Iowa State (11-4, 1-1) put on an offensive clinic on Saturday in Ames, where four Cyclones scored in double figures and three more finished with at least 7 en route to a comfortable 82-62 victory over Texas (8-8, 0-3). With Sheldon McClellan's injured ankle limiting him to just a minute of action, the Longhorns' already slim odds of an upset really looked long, but Texas hung tough for the first 35 minutes of action -- narrowing an 11-point halftime deficit to 5 twice in the first 6 minutes of the second half and had just trimmed Iowa State's 12-point lead down to 7 over a two-minut stretch when it got the ball back on a Jonathan Holmes rebound with 6:54 to play.
Unfortunately, not only was that as close as the Longhorns would get, but the game was over 60 seconds later. Following the Holmes rebound, Julien Lewis turned the ball over and Iowa State buried a three from the corner to push the lead back to 10. Lewis then turned the ball over again, and Iowa State came down the floor and -- you guessed it -- hit another three point basket. Ballgame.
The path to a Texas upset in Ames on Saturday involved the Longhorns' stingy defense denying Iowa State the excellent perimeter scoring on which they depend. From my game preview:
Second, there's also a key match up in this game that may well be the dispositive one on Saturday: the Longhorns' national best three-point field goal defense (22%) versus Iowa State's three-point heavy offense (34% of points come from beyond the arc). It won't matter if Texas shoots the ball as pitifully as they did on Wednesday versus West Virginia, but if they score like they did against UNC and Baylor and Iowa State has a 5 for 24 shooting day from three point land, the Cyclones will have a problem on their hands without improving elsewhere to make up for the lost offense (e.g. by getting to the free throw line).
It was a key match up, and Iowa State won it decisively. The Cyclones knocked down 7 first half three pointers and 11 for the game, shooting 42% from beyond the arc while Texas -- as it has all year -- struggled mightily in hitting just 4 of 18 from long range (22%). That brings Texas' season totals shooting from three-point range to just 75 makes on 256 attempts, a woeful 29% that ranks around 290th nationally.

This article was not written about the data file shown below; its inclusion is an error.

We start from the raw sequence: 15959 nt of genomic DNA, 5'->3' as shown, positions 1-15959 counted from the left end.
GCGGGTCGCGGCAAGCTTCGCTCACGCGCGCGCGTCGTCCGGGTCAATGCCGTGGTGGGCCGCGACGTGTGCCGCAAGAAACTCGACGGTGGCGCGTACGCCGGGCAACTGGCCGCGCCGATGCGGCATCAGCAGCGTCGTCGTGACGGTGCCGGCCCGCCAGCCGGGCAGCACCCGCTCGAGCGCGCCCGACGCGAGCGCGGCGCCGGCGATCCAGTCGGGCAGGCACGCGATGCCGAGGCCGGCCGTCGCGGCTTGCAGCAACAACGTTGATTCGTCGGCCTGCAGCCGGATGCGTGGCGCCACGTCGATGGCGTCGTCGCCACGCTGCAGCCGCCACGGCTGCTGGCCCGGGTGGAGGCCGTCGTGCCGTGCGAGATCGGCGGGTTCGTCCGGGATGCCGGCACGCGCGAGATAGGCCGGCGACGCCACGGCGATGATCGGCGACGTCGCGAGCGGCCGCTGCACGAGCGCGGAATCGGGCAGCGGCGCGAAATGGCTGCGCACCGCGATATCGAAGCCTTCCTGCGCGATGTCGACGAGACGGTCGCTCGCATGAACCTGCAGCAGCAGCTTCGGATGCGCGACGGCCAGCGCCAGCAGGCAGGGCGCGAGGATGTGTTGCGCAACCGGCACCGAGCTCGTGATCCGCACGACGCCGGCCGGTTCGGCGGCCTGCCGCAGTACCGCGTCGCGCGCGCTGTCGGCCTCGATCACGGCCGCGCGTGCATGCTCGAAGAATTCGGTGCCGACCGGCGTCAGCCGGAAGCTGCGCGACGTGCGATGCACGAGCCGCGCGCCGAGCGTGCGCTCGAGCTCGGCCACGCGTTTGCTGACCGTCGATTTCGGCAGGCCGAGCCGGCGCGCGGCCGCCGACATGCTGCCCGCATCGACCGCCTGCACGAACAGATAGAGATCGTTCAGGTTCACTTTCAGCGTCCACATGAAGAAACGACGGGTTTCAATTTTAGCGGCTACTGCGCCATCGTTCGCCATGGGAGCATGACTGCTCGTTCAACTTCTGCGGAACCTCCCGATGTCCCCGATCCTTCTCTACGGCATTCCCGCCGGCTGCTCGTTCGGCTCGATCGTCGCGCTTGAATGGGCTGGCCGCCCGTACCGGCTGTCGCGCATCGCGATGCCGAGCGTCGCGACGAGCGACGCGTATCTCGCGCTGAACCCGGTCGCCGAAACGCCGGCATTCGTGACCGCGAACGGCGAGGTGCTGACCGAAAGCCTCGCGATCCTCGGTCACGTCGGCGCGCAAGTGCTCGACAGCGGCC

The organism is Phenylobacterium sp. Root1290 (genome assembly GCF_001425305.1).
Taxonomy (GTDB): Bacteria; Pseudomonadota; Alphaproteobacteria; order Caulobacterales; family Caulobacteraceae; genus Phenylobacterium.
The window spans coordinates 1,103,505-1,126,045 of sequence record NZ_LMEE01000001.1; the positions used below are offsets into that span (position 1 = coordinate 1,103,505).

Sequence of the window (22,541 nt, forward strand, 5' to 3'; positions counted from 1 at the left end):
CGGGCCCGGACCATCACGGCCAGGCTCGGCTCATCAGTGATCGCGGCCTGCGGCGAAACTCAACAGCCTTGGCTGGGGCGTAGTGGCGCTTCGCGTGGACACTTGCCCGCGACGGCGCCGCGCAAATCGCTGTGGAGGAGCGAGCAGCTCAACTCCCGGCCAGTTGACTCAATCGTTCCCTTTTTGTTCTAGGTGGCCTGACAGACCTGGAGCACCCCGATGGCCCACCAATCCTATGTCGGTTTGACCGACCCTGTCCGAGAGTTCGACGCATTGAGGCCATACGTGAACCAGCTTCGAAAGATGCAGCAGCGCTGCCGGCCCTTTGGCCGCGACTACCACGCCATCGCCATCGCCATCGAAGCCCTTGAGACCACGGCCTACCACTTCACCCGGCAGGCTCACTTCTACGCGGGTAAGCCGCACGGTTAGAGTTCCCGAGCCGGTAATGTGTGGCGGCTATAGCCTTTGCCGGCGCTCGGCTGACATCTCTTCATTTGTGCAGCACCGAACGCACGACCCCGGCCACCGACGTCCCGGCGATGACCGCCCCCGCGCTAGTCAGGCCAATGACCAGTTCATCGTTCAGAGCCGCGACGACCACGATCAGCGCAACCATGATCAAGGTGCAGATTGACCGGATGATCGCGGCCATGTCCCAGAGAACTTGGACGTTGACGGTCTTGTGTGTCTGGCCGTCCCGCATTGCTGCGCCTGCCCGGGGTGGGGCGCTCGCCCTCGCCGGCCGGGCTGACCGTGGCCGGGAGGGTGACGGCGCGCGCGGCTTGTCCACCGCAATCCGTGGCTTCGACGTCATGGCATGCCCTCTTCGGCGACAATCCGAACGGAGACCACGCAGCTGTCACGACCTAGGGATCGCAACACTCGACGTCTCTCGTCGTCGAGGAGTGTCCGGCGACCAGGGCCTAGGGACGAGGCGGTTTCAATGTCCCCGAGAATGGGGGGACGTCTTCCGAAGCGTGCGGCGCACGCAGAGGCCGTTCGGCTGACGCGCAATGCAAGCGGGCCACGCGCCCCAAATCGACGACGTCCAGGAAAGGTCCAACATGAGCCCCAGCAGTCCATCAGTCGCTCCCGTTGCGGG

The Longhorns did well from inside the arc in connecting on 47% of their two-point attempts (to ISU's 45%), but the Cyclones did a great job attacking and getting to the line, dominating the free throw battle by going 21 for 27 from the line while limiting Texas to just 10 of 13. Up and down the box score, Iowa State either matched or got the better of Texas. Iowa State grabbed 41% of their missed shots, to Texas' 38%, and finished with 18 assists against just 5 turnovers, while Texas assisted on 16 and turned it over 11 times, leading to a 23-5 edge for the Cyclones in points off turnovers.
There's no shame in losing at Hilton and all things considered I didn't think Texas played poorly until the final 5 minutes when ISU's back-to-back three-pointers deflated the Longhorns' comeback bid and they ran out of steam. Mostly, Texas just got beat by a very good team today. I wrote before the game that I was impressed with Fred Hoiberg as an offensive coach, and lo and behold we just saw Korie Lucious and somehow he no longer sucks (10 points, 9 assists, 3 turnovers 2-4 3PFGs in 32 minutes). In fact, with Lucious emergence to give the Cyclones a solid player at the point, I came away from today's game thinking these Cyclones look a good deal like last year's outstanding Missouri team. Lucious isn't as dynamic as Pressey, but the Cyclones have ball handlers and shooters at every position that allow them to spread you out and destroy you from the perimeter.
As far as bright spots for the Horns: Jonathan Holmes played a very nice game to give us 15 and 9 in 29 minutes, and Papi rebounded from a poor effort against WVU to contribute 13 and 7 in 21 minutes. And Demarcus Holland played his best game of the season, turning in 25 solid minutes in which he gave Texas effective play running the point while Felix (34 minutes) rested, scored 6 points and dished out 4 assists against 2 turnovers, and was the Longhorns' best perimeter defender.
As for those who were less effective, with McClellan unable to go Julien Lewis took his turn as the primary offensive player and fared about how McClellan has in the same role: he scored 15 points, but not efficiently, needing 15 shots to get there and shooting ice cold from outside (1 for 5 from three point range). Jaylen Bond was terrible again today, giving Texas 20 empty minutes and showing no ability to create any offense. As for Felix, he had some nice moments and did a better job of valuing the basketball, but he continues to dribble the ball far too much, with too little ability to penetrate the defense.
All in all, this wasn't a bad loss for Texas so much as a strong win for Iowa State, but as noted before the game, after dropping the two heartbreakers in overtime to open Big 12 play 0-2, not only has the team's margin for error has vanished but they now need to find an unexpected win or two on the schedule. Today's loss was not exactly unexpected, but Texas now falls to 8-8 overall and 0-3 in the conference, farther away from the NCAA Tournament than they were to start the day.
Up next? A week of practice before Kansas invades the Erwin Center next Saturday. If Texas loses, it will mark the first time during the Rick Barnes era that the team has been under .500 after the 15-game mark in the season.